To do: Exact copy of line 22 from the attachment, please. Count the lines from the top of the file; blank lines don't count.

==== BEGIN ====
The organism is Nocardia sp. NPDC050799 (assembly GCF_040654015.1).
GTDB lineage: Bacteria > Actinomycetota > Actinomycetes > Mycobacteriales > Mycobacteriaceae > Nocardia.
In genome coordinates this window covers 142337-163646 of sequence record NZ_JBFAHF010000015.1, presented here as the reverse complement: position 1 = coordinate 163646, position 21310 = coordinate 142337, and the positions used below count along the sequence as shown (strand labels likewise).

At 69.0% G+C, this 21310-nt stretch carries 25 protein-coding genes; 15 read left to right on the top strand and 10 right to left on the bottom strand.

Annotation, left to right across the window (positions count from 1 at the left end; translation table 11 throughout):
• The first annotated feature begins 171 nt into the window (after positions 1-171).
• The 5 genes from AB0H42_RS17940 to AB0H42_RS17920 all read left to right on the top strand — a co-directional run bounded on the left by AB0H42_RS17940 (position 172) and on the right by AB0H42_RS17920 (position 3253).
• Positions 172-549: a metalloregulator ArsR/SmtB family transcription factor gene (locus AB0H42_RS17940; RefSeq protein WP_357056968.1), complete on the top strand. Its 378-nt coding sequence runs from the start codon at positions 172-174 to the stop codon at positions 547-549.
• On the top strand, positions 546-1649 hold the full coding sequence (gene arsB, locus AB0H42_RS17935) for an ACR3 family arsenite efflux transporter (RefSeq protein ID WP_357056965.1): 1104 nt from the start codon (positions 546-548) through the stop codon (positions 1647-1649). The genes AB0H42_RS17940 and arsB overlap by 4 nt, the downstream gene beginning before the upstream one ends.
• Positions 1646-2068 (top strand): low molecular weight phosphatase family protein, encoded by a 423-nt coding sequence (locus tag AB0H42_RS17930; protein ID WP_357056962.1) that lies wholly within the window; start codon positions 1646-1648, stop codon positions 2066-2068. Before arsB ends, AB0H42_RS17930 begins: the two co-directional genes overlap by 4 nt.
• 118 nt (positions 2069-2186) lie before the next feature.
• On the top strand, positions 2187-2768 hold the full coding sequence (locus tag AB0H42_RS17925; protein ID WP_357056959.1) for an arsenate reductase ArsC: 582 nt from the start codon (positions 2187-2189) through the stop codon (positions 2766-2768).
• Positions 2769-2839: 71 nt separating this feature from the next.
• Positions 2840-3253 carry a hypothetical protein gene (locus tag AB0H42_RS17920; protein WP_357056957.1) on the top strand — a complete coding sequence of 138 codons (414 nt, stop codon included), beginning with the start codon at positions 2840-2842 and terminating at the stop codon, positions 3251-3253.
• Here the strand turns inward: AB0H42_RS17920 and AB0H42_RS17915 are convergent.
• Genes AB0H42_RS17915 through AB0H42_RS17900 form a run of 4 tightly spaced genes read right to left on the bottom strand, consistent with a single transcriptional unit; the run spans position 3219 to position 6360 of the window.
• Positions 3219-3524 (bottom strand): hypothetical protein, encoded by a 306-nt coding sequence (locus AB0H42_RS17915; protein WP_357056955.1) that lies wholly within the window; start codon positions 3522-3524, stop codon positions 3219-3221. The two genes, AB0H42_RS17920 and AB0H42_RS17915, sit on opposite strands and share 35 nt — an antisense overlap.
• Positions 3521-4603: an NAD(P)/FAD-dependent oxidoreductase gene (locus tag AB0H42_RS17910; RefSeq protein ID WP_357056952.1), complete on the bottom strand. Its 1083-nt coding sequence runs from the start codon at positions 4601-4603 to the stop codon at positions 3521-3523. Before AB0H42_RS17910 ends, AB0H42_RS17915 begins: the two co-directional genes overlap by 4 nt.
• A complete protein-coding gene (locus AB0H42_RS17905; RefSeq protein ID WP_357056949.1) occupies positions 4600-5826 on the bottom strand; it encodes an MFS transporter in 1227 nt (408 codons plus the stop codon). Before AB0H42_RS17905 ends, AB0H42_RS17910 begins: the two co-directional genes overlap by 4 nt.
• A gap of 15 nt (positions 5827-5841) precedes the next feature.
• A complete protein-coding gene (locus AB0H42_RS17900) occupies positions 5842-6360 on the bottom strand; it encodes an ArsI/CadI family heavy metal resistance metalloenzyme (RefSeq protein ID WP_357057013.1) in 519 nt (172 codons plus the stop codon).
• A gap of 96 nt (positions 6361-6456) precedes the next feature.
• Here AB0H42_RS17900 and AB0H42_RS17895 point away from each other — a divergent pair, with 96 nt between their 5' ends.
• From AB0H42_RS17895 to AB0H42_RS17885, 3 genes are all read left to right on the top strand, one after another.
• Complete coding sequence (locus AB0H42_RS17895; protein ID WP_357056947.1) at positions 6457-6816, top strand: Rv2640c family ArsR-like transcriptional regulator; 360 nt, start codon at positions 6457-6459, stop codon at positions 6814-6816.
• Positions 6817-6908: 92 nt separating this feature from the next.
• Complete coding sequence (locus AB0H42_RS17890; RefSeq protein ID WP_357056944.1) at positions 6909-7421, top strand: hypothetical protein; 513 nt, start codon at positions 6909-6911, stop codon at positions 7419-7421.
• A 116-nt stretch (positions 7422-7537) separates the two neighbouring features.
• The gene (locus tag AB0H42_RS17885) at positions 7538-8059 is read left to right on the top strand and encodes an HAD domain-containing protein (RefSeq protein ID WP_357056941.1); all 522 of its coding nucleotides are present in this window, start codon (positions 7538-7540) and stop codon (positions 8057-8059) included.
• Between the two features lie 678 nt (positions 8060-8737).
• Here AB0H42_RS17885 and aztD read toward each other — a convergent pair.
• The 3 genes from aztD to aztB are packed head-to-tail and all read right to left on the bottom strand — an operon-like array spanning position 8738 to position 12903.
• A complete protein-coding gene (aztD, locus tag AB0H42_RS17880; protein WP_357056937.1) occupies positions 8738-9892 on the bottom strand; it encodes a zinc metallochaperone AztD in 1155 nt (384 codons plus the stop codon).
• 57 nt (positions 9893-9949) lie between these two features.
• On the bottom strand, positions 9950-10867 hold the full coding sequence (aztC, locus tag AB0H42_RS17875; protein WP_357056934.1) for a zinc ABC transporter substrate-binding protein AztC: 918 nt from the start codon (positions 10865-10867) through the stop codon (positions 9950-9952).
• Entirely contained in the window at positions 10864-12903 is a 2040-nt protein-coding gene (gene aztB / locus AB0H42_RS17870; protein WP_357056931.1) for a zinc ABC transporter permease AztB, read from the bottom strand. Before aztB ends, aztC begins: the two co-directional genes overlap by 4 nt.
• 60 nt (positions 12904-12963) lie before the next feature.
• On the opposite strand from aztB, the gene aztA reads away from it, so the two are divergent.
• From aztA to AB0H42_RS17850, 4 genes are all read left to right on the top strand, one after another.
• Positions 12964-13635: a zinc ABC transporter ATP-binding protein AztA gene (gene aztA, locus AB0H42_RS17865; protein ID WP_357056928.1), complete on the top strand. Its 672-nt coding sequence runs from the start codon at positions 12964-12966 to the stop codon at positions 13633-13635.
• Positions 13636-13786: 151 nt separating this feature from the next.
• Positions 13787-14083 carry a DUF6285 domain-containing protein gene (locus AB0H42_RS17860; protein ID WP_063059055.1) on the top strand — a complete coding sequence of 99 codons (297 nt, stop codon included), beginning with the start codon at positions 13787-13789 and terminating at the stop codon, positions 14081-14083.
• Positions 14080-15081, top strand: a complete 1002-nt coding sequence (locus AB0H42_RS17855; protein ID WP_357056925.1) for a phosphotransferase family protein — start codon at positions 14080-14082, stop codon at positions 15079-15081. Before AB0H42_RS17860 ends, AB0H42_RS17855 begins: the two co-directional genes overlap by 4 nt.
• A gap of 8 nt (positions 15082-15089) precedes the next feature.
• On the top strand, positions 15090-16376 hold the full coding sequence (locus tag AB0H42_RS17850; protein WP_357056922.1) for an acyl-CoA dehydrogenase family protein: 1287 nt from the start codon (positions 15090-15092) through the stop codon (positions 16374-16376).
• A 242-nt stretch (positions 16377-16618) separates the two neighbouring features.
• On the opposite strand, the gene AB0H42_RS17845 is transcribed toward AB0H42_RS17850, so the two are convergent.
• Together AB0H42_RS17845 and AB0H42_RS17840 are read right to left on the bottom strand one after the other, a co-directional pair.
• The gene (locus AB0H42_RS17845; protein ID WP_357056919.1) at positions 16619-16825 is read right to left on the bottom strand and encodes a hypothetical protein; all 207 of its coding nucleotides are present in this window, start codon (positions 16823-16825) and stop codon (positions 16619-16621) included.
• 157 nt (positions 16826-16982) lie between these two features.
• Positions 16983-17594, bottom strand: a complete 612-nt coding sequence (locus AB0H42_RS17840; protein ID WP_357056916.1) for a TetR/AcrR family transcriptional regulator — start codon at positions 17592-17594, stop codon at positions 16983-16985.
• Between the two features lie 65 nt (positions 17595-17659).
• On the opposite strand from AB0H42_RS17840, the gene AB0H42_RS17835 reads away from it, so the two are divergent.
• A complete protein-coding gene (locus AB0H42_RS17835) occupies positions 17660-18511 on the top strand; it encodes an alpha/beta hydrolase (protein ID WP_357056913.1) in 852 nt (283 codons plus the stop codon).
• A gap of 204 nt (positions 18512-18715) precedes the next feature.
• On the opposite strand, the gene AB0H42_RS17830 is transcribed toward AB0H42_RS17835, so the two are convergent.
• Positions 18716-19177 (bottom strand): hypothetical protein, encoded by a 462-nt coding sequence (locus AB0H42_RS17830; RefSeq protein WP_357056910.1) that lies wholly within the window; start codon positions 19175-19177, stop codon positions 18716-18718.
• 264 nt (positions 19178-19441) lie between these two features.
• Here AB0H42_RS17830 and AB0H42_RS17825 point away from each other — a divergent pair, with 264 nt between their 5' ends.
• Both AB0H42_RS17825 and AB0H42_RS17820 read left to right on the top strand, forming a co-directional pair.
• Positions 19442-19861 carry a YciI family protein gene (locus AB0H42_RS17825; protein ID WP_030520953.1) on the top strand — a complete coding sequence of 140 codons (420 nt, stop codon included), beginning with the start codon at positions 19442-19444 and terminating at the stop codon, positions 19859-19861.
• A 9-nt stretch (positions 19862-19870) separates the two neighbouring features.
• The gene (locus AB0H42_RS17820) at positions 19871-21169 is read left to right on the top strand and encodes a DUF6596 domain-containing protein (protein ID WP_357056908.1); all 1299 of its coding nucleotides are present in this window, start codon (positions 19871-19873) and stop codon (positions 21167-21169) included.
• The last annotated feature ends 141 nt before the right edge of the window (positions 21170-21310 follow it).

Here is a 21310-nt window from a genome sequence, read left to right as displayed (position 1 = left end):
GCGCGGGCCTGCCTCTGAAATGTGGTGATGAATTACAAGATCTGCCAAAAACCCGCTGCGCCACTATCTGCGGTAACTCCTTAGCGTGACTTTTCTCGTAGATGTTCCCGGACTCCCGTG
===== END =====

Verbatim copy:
• A gap of 96 nt (positions 6361-6456) precedes the next feature.